The Telconia off Emden, 4 August 1914.
"London's ultimatum had expired at midnight on August 4, while the Telconia was en route to its rendezvous point off Emden. Fathoms beneath the ship's keel lay a network of five cables that wended south from Germany through the English Channel, one to France, one to Spain, one to North Africa and two to New York City.
On board the Telconia were huge grappling hooks that enabled the ship to retrieve malfunctioning cables from the sea bottom for repairs. Down slid the grapples into the cold, gray depths, and soon, one by one, the five mud-covered sheaths of copper-covered wires were hauled aboard. Each was hacked apart and dropped back into the sea. Henceforth, Germany could communicate securely with the Western Hemisphere only through a subsidiary cable that ran from Liberia to Brazil, a line that was largely U.S. owned.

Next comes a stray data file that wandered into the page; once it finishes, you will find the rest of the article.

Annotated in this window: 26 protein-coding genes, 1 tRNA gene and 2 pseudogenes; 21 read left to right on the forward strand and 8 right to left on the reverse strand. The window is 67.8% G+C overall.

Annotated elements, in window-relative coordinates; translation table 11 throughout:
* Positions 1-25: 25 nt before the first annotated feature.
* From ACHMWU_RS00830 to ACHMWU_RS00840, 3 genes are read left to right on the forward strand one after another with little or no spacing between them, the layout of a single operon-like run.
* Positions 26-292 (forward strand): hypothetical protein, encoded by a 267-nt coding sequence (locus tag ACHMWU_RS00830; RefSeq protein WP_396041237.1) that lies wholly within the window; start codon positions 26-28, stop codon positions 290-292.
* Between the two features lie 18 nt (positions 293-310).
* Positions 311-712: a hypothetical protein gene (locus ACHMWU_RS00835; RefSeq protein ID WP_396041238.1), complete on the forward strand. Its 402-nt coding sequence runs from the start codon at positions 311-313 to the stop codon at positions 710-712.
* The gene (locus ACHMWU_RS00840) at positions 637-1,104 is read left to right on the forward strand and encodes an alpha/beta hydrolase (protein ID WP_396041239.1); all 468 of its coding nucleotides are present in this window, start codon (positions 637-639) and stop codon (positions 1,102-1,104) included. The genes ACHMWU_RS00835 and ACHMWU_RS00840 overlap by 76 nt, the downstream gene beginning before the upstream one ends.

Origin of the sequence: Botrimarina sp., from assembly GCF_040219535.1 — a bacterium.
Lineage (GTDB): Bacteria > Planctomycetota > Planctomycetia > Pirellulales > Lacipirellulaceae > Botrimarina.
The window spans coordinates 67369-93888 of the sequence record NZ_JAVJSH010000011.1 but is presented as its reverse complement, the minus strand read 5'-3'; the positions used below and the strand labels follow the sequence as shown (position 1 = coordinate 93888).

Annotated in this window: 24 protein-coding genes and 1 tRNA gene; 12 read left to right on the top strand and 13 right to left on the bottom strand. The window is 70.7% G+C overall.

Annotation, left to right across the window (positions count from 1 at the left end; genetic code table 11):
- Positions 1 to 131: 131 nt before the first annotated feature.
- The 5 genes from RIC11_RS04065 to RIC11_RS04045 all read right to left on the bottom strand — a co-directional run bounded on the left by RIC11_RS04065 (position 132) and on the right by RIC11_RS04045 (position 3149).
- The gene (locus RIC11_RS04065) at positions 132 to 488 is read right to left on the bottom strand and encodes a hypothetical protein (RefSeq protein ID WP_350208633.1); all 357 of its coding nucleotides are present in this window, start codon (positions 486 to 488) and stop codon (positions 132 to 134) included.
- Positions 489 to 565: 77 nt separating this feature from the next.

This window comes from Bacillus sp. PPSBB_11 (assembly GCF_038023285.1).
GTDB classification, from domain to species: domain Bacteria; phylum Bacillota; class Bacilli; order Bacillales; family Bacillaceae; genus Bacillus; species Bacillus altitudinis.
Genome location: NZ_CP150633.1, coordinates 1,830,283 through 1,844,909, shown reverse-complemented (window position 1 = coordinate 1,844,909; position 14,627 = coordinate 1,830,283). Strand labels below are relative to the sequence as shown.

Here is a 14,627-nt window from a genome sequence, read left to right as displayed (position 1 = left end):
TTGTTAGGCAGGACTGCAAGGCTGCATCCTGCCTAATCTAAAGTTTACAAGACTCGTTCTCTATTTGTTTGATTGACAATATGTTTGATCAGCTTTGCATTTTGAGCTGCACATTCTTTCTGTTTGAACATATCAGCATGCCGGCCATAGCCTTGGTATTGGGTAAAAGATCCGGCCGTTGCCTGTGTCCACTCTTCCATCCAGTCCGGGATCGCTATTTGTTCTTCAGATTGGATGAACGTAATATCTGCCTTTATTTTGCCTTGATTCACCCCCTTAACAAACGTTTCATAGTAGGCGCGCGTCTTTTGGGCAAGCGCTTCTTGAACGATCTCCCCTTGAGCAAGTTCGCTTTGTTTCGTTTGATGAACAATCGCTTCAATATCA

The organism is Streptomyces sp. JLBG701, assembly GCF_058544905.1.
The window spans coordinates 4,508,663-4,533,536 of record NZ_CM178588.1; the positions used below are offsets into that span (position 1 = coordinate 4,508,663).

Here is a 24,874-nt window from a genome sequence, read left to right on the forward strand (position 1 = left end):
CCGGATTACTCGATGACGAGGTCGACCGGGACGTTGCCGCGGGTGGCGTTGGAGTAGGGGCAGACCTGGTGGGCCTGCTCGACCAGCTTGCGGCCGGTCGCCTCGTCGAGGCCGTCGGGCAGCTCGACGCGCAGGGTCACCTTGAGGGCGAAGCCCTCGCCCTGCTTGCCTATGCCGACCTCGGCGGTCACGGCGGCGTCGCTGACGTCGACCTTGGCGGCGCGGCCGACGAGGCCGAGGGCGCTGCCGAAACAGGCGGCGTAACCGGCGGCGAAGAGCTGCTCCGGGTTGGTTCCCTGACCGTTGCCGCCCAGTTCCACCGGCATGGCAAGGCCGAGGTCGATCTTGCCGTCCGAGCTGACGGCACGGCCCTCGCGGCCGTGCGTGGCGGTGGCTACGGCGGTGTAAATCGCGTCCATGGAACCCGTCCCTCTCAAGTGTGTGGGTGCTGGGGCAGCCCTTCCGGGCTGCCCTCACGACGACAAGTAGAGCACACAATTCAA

Six months later, after some friendly persuasion from London, which undoubtedly included plenty of pounds sterling, this link too was eliminated by one of Telconia's sister ships. That meant Berlin had to depend on Guglielmo Marconi's newly invented and somewhat undependable wireless -- and all these messages could be intercepted and deciphered by British cryptanalysts."
"THE ILLUSION OF VICTORY" (page 44) Thomas Fleming
The personification of the devil as the symbol of all evil assumes the living shape of the Jew.